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Print PageAntenna CONNECTORS
November/December 2004

What type of connector interface is required?

This can be more fun than selecting coax. Here are a couple of rules of thumb. If you are operating below 300 MHZ, a UHF connector will generally be satisfactory although it is difficult to waterproof. Above 300 MHZ, the UHF connector induces VSWR mismatches. Type "N", TNC and BNC connectors are preferred at higher frequencies because they maintain a good VSWR. These connectors are low loss and can handle moderate power (250 Watts) up to 1 GHz.

If high power and/or low intermodulation distortion is required, especially where multiple antenna systems are operating in close proximity, the new large 7-16 DIN connector may be required. If small size and low power operation from 1-10 GHz is anticipated, the SMA connector may be preferred.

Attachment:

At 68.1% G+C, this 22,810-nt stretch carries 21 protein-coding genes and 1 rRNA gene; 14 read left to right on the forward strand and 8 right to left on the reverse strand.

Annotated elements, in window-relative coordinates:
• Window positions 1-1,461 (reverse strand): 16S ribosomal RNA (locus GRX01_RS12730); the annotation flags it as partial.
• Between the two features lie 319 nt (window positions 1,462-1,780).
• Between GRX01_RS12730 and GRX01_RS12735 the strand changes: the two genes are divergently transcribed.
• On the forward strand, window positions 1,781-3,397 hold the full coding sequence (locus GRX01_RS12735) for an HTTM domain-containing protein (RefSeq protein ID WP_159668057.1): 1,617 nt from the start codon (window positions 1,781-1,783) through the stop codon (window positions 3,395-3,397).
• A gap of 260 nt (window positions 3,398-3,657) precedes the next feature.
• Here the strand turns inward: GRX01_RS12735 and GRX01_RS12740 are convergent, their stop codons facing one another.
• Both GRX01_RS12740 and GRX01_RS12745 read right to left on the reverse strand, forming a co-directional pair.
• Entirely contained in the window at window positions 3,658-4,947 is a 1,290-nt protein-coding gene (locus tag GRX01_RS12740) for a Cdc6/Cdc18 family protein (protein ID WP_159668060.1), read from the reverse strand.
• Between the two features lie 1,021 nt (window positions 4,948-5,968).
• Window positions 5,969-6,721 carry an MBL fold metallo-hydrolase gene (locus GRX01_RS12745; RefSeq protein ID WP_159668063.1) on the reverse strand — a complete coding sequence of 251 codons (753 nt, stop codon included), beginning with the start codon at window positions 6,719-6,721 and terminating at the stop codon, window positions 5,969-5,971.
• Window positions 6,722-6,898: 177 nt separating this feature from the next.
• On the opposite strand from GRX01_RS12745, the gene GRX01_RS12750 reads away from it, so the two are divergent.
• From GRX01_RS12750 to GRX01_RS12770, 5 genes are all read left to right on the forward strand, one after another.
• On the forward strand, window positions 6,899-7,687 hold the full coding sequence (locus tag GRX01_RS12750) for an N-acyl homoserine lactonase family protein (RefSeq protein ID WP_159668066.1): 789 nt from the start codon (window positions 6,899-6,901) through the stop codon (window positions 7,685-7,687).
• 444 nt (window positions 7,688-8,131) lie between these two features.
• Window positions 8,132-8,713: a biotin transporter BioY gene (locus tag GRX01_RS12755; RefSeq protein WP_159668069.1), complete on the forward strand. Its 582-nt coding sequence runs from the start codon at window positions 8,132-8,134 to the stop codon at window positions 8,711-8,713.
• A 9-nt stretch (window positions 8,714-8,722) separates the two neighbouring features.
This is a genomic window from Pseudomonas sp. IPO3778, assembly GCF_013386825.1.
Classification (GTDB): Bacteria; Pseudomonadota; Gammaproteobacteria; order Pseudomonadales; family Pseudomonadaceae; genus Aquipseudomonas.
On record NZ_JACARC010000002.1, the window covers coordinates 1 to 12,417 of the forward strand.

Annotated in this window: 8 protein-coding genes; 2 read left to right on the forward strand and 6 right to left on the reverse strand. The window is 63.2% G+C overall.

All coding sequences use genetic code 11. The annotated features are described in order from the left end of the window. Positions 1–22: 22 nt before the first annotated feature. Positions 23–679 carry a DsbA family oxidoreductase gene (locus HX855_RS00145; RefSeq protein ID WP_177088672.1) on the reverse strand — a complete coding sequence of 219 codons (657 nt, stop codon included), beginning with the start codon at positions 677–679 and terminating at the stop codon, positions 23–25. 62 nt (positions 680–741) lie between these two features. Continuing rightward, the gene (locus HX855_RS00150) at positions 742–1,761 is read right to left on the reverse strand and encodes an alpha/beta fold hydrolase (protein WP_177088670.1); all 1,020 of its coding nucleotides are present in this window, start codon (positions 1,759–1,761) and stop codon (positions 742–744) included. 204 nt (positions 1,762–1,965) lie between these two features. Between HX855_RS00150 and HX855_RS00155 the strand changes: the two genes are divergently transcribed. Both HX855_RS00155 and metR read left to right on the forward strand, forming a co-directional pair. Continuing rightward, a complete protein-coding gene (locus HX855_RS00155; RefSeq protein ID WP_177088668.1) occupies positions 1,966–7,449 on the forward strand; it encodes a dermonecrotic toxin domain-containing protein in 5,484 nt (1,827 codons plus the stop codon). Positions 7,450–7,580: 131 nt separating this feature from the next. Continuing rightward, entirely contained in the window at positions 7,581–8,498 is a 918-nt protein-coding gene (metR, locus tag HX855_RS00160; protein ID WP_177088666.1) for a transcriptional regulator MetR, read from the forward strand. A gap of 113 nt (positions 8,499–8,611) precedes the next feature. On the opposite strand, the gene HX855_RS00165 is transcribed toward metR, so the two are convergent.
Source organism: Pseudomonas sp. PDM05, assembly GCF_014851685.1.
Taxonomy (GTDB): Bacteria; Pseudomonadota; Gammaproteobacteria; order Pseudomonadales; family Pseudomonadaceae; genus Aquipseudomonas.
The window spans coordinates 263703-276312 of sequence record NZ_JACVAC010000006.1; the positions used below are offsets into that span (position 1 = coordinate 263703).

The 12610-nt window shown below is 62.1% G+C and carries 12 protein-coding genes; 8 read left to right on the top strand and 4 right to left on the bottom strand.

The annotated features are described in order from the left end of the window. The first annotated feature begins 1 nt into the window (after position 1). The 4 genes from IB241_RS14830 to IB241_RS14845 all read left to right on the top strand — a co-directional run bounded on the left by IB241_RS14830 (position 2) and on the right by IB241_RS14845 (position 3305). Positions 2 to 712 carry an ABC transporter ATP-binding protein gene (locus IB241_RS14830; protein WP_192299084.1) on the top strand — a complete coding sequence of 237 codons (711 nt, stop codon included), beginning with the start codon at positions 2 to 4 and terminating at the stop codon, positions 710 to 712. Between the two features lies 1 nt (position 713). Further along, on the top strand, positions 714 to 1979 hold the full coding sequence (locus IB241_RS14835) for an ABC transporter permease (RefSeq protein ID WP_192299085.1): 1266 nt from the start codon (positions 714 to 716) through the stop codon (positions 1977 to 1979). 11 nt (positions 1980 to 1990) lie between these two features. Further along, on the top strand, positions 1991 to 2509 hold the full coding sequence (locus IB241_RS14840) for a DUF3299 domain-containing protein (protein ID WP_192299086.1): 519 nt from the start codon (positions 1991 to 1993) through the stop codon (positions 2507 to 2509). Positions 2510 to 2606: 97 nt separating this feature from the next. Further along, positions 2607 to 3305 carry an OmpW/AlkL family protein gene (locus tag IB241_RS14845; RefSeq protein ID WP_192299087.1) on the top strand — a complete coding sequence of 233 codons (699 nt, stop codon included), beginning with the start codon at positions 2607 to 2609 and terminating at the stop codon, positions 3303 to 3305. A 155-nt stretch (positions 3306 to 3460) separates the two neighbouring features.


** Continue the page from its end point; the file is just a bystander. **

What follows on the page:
Regardless of the quality or type of the connector, the potential exists to introduce noise, signal loss and lower reliability through every connector break in the trans mission line. An antenna with an integral jumper or "pigtail" which extends from the antenna to the feedline on the mast may be preferred. An antenna with its connector mounted right on the antenna feed point may be cheaper to buy, but add in the cost of a "jumper" cable, the signal losses, increased maintenance and you may have to reevaluate the "value" of a low cost antenna.

The power-handling capability of an antenna is usually a function of the connector type and the transmission line (if it is an integral part of the antenna).

You should specify the "average" power that will reach the antenna. If your transmitter is emitting pulse or peak power, it is important to inform the antenna supplier the peak power level.

Astron Wireless Technologies, Inc. and the author retain the rights to all intellectual property contained herein.
This information should be used as a guideline only to help you in the appropriate selection of an antenna.

 
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